The novel coronavirus disease, which has spread from China to 24 other countries around the globe, has received its official name – COVID-19, the World Health Organization (WHO) said.
The announcement comes after the death toll of the respiratory illness passed 1,000, with more than 40,000 infected, surpassing that of the SARS outbreak in 2003. The term COVID-19 means coronavirus disease, with CO meaning corona, VI virus, D for disease, and 19 pertaining to the year it emerged, being 2019.
COVID-19 cases started to emerge in the last week of December 2019 in a seafood market in Wuhan City, Hubei province, in China. Chinese doctors alerted the WHO of the new emerging illness, but as the weeks passed by, the death toll rapidly increased with about a hundred deaths reported each day.
The Coronavirus Study Group, which is part of the International Committee on Taxonomy of Viruses, coined the name for the virus itself. The group formally recognize the novel coronavirus as a sister to severe acute respiratory syndrome coronaviruses (SARS-CoVs) and designated it as severe acute respiratory syndrome coronavirus 2 (SARS-CoV-2), in a paper published in bioRxiv, an online journal. So now it is recognized that severe acute respiratory syndrome coronavirus 2 causes coronavirus disease 2019 (COVID19).
Coronaviruses (colored transmission electron microscopy image). Image Credit: Dr. Fred Murphy & Sylvia Whitfield/CDC
“The present outbreak of lower respiratory tract infections, including respiratory distress syndrome, is the third spillover, in only two decades, of an animal coronavirus to humans resulting in a major epidemic,” the team wrote on the paper.
An official name for the disease will help prevent inaccuracy while providing a standard format for future outbreaks, the WHO clarified.
“Under agreed guidelines between WHO, the World Organization for Animal Health and the Food and Agriculture Organization, we had to find a name that did not refer to a geographical location, an animal, an individual or group of people, and which is also pronounceable and related to the disease," said Dr. Tedros Adhanom Ghebreyesus, director-general of the World Health Organization.
The magnitude of the virus spread
In mainland China alone, 108 people died on Feb. 10 and 2,478 new cases, bringing the total global number to 44,138, according to the latest virus spread update. The global death toll has reached 1,107, with one death reported in Hong Kong and one death in the Philippines.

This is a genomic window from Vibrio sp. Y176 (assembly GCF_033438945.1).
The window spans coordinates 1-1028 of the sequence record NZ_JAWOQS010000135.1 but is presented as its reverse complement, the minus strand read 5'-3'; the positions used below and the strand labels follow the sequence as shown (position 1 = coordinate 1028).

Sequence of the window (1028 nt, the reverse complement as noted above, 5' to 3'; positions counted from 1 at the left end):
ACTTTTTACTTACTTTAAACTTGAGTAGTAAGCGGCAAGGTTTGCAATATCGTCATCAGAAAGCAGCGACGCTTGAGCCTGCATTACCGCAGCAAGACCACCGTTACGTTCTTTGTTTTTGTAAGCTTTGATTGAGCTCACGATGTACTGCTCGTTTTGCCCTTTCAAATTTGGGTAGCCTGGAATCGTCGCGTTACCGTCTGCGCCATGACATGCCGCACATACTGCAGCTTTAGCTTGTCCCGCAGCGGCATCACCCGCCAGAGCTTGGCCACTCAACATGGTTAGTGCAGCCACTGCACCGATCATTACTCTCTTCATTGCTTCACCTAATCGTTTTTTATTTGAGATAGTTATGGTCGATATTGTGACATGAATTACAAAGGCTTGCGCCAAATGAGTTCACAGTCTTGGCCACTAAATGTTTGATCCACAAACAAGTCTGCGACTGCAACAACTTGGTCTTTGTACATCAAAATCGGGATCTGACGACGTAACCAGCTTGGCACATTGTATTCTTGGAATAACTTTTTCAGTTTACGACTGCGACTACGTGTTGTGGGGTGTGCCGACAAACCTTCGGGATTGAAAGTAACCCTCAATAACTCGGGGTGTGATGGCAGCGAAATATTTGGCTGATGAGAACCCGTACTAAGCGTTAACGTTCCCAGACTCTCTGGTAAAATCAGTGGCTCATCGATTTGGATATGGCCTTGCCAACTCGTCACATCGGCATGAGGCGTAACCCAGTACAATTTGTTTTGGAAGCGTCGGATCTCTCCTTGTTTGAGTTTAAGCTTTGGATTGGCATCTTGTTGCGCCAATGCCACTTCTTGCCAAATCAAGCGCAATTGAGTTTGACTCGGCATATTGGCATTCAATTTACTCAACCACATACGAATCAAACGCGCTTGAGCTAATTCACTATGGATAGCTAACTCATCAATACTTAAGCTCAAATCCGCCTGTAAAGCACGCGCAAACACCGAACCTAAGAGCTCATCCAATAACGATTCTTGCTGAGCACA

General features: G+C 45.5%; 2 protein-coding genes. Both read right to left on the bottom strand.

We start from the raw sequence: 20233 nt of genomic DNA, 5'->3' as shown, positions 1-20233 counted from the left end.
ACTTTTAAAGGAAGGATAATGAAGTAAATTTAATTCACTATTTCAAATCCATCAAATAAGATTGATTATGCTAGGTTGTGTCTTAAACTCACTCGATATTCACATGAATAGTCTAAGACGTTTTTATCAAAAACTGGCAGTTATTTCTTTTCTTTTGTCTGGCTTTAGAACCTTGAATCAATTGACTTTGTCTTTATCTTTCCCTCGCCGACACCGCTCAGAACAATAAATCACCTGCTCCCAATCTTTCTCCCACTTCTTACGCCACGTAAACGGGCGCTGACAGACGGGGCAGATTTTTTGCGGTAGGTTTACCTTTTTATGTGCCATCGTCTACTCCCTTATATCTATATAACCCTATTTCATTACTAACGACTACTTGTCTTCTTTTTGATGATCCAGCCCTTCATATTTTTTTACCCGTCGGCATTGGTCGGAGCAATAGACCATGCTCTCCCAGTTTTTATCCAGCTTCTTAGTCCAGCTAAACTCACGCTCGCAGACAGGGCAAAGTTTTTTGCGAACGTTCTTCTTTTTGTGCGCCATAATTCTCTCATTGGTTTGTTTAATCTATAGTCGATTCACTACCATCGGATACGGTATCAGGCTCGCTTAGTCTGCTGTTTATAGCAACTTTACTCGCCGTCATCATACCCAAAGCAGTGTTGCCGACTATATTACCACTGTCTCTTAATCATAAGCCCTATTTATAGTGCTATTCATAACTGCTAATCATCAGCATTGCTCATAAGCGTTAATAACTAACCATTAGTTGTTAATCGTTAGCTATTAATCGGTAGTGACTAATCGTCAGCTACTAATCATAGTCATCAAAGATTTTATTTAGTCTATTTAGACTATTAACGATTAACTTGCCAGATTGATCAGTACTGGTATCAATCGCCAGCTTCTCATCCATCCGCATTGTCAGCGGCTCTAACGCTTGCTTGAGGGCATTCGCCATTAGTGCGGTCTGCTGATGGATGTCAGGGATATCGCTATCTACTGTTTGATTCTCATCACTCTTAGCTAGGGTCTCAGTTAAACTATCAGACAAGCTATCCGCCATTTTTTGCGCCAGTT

Health officials in Hubei province reported an additional 1,638 new cases of the disease, bringing the total number of cases in the epicenter of the outbreak to 33,366.
On a cruise ship, Diamond Princess, where thousands of people are currently quarantined, an additional 39 people tested positive for the coronavirus at sea off the coast of Japan. The new case followed 66 others who were confirmed to have the virus on Feb. 10, bringing the total number of patients to 136.
Test of global solidarity
The WHO chief, Dr. Ghebreyesus said that the outbreak is testing nations in many ways. The current outbreak is a test of global solidarity, with all sectors from across the globe fighting a common enemy that does not respect borders or ideologies.
He added that with the help of funding and support, there is a chance that the world can beat COVID-19. Investing in evidence-based interventions, diagnostics, and vaccines will help curb the outbreak and prevent it from wreaking havoc again.
Meanwhile, the health agency said a vaccine maybe 18 months away and urged the people not to rely on the vaccine. Instead, they should make use of available preventive measures in dealing with the deadly virus.
Wuhan lockdown came in too late
A study in late January by researchers from Southampton University projected the potential global spread of the coronavirus disease between January and April 2020. Using flight itineraries and location data from Baidu, a Chinese tech giant, they were able to estimate where people traveled, even before Wuhan was locked down.
Asia and nearby countries are at the highest risk of the spread of infections, with Thailand as the number one destination among Chinese people. The team estimated that about 59,912 air passengers left Wuhan to a total of 382 cities outside mainland China two weeks before the city was locked down on Jan. 23.
The researchers said that with the number of people who left the city and traveled to other countries, a global spread of the deadly virus is inevitable.
Severe acute respiratory syndrome-related coronavirus – The species and its viruses, a statement of the Coronavirus Study Group Alexander E. Gorbalenya bioRxiv 2020.02.07.937862; doi: https://doi.org/10.1101/2020.02.07.937862